d) most probably the easiest thing to overlook: as almost everything in the ZEND engine is a zVal (which in essence is a collection of pointer references), the ability to return about anything as a function return value


Also, I'd like to point out one great feature, but one which is related more to PHP source than the language (and so - listed separately):

e) the ease of writing C extensions (mostly interfaces for other objects like OpenAL or SDL) - great source code structure and about as many powerfull tools on the 'inside' as there are on the 'outside' - if you ever need to expand the functionality just that little bit further.

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I've been writing PHP full time for 5 years now, and haven't encountered a single situation in which I legitimately needed to use eval() or variable variables. –  Frank Farmer Jun 26 '10 at 21:40
1  
Readability of eval()-using programs is ... ungood. Worse than "goto" imho, but just like "goto", might have legitimate uses. –  Ivan Vučica Jun 30 '10 at 4:20
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Date functions. I have to handle a lot of time information and date strings all day long, so functions like strftime() and strtotime() are just awesome.

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Make sure you check out DateTime. php.net/datetime –  Adam Backstrom Mar 24 '09 at 14:42
2  
Actually strtotime sucks, because the magic is nowehere documented and you can't use a custom format for parsing. -1 –  whiskeysierra Dec 21 '09 at 13:37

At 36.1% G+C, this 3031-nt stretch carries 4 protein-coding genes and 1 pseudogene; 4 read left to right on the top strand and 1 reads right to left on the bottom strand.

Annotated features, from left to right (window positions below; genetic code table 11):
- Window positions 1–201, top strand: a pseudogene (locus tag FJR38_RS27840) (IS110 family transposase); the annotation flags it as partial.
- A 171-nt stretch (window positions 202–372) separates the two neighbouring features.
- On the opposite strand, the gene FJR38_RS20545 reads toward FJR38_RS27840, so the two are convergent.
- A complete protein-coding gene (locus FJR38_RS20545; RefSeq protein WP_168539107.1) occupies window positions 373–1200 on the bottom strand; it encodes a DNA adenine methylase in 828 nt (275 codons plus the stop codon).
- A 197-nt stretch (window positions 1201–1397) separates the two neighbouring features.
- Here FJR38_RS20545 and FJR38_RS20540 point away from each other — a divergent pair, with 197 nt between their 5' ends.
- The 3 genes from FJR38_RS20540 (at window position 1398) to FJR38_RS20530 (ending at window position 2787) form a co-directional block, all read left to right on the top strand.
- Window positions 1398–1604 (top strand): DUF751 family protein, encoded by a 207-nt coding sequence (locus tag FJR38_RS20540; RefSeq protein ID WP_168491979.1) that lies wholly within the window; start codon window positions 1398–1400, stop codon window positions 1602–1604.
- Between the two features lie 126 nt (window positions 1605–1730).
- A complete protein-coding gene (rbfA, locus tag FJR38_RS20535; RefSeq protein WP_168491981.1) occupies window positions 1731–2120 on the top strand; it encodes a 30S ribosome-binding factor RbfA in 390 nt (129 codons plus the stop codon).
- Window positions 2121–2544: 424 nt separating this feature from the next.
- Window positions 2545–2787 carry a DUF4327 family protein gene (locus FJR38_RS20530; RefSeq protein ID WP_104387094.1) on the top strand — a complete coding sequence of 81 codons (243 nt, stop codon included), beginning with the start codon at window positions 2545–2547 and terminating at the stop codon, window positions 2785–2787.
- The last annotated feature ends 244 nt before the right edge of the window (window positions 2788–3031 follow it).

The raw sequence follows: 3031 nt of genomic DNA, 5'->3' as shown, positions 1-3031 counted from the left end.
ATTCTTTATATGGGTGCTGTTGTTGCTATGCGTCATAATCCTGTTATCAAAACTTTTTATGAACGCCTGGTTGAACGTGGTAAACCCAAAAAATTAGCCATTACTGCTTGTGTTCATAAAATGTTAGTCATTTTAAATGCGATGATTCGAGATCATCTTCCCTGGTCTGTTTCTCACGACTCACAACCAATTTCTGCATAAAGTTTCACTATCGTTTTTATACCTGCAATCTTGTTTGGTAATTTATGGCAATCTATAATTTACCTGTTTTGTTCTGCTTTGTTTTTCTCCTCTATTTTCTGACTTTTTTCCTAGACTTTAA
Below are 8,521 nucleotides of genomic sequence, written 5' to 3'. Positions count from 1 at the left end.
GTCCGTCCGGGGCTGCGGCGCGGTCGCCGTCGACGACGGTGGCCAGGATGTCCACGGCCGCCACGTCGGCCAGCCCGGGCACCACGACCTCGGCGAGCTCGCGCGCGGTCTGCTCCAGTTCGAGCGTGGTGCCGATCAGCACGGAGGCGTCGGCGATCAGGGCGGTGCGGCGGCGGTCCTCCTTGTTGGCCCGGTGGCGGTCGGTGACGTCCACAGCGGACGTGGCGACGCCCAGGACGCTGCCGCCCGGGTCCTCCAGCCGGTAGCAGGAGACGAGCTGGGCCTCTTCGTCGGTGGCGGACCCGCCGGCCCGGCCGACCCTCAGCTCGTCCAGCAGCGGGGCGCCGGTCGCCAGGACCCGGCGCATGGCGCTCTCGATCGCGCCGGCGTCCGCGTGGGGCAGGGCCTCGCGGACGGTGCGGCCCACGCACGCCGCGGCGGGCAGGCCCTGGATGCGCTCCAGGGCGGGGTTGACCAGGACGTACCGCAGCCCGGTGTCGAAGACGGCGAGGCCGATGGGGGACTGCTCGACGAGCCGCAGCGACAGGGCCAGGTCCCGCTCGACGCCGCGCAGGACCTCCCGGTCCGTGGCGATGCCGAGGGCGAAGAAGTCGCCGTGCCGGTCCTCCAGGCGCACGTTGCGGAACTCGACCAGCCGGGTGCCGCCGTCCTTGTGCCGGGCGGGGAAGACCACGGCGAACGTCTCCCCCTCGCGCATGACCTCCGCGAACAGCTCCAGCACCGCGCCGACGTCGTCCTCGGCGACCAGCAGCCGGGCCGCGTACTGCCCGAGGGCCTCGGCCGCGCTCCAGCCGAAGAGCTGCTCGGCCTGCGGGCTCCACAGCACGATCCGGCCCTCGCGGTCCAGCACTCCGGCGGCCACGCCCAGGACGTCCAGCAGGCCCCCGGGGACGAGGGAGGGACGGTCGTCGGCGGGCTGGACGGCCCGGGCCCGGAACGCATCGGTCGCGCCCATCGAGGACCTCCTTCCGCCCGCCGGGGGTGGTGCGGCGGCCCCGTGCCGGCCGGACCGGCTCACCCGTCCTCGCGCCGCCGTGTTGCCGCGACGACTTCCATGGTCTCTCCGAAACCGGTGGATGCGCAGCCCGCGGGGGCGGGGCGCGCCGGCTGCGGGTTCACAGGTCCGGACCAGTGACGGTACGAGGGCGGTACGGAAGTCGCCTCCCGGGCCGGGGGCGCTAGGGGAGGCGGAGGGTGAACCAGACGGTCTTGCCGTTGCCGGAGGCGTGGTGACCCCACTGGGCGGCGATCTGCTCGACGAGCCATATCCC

1  
Agreed with the above comments; strtotime() is terrible, but 5.3's DateTime is much better (as you can specify the input format exactly). –  El Yobo Apr 7 '10 at 11:27
3  
I completely disagree. Doing dates in PHP was horrid until DateTime came around. –  cdmckay Apr 19 '10 at 20:23
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Besides instant access to start coding away at anything you need for a website?

Besides magic methods and reflections, some interesting functions are:

  1. serialize / unserialize - state saving goodness via sql, cookies, processes, flatfile. good stuff.
  2. json_encode / json_decode - instant AJAX fun
  3. get_class - helpful for those weary loose-typing moments
  4. call_user_func_array - powerful when you can work with your code as strings (think dynamic)
  5. method_exists - reflection
  6. func_num_args / func_get_arg - unknown arguments ftw
  7. set_error_handler / set_exception_handler - very good debugging capabilities for a scripting language
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Error suppression via the error control operator, @, should almost never be used. It promotes lazy and non-defensive coding practices by simply ignoring errors, creates debugging nightmares since errors of all types--even fatal ones--will be suppressed, and, in some cases, can cause a hit to performance (especially when suppressing large quantities of errors).